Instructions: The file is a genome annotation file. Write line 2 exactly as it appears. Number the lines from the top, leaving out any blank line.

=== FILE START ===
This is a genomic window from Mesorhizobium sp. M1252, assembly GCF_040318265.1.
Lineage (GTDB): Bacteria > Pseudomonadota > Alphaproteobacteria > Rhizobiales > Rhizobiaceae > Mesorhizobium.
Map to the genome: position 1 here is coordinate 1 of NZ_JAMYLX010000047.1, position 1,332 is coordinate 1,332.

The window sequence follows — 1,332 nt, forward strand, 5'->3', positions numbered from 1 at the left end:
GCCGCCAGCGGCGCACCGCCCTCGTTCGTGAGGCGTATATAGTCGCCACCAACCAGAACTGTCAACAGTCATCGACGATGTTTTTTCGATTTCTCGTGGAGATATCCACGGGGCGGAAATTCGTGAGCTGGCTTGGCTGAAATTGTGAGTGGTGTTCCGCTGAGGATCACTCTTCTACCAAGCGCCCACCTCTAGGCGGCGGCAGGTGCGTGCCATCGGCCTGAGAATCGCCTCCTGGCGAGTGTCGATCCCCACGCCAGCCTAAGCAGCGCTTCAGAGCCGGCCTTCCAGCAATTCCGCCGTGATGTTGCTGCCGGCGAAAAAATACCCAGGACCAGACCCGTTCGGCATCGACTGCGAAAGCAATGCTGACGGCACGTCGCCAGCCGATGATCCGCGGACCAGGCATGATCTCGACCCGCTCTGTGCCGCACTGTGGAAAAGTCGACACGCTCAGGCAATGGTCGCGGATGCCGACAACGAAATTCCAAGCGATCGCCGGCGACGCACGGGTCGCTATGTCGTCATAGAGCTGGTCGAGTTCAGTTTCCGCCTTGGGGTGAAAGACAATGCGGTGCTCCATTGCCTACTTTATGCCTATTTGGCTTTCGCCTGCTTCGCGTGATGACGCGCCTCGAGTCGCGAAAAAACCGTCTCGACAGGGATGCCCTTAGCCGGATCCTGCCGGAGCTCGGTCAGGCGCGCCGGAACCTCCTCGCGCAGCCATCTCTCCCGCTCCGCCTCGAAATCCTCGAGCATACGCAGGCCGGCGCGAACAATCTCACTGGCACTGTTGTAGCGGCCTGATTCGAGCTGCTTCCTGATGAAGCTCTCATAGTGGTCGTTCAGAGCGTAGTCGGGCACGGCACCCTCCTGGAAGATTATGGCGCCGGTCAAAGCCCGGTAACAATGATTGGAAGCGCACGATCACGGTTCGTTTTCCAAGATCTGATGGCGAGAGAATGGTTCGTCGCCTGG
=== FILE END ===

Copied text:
Lineage (GTDB): Bacteria > Pseudomonadota > Alphaproteobacteria > Rhizobiales > Rhizobiaceae > Mesorhizobium.